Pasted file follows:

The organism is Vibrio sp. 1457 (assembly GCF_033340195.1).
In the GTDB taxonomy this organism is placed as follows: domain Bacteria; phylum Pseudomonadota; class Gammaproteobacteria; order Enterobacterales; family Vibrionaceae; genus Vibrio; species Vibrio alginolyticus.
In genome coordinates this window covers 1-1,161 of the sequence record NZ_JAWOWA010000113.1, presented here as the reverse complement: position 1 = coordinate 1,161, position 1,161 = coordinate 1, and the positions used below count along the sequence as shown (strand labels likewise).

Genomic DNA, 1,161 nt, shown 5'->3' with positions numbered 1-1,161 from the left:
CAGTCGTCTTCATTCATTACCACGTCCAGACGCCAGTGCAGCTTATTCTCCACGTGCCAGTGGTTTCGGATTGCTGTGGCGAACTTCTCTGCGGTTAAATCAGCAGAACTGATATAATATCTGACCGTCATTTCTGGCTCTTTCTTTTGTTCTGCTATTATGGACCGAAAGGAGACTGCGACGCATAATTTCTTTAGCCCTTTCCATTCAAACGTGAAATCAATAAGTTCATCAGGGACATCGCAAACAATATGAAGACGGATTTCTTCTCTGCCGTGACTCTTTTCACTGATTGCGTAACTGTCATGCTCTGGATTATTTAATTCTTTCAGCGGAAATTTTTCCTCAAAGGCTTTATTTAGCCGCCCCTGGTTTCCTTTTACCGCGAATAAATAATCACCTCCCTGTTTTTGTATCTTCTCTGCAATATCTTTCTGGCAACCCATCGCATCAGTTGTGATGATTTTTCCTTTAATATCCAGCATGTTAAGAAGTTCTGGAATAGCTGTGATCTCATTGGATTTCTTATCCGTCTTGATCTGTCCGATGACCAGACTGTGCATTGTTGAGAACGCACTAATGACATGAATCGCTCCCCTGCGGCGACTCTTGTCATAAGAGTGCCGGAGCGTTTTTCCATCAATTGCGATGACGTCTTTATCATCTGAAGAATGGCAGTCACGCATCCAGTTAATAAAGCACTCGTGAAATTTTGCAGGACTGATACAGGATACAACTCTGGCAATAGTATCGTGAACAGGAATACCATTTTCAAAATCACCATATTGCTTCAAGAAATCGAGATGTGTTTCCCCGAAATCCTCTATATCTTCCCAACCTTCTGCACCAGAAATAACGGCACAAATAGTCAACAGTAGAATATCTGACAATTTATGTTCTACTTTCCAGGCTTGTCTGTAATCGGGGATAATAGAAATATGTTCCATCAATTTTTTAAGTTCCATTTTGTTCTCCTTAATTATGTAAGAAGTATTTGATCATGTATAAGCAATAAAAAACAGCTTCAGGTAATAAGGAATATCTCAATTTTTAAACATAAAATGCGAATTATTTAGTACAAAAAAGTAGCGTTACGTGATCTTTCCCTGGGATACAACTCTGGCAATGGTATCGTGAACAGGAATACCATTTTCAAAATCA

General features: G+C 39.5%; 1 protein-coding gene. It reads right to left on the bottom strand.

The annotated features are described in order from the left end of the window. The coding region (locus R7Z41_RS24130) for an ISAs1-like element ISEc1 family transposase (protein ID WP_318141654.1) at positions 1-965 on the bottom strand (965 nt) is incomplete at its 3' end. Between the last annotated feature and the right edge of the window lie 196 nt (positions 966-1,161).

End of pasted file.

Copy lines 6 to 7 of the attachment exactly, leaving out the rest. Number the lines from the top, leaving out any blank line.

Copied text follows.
General features: G+C 39.5%; 1 protein-coding gene. It reads right to left on the bottom strand.

The annotated features are described in order from the left end of the window. The coding region (locus R7Z41_RS24130) for an ISAs1-like element ISEc1 family transposase (protein ID WP_318141654.1) at positions 1-965 on the bottom strand (965 nt) is incomplete at its 3' end. Between the last annotated feature and the right edge of the window lie 196 nt (positions 966-1,161).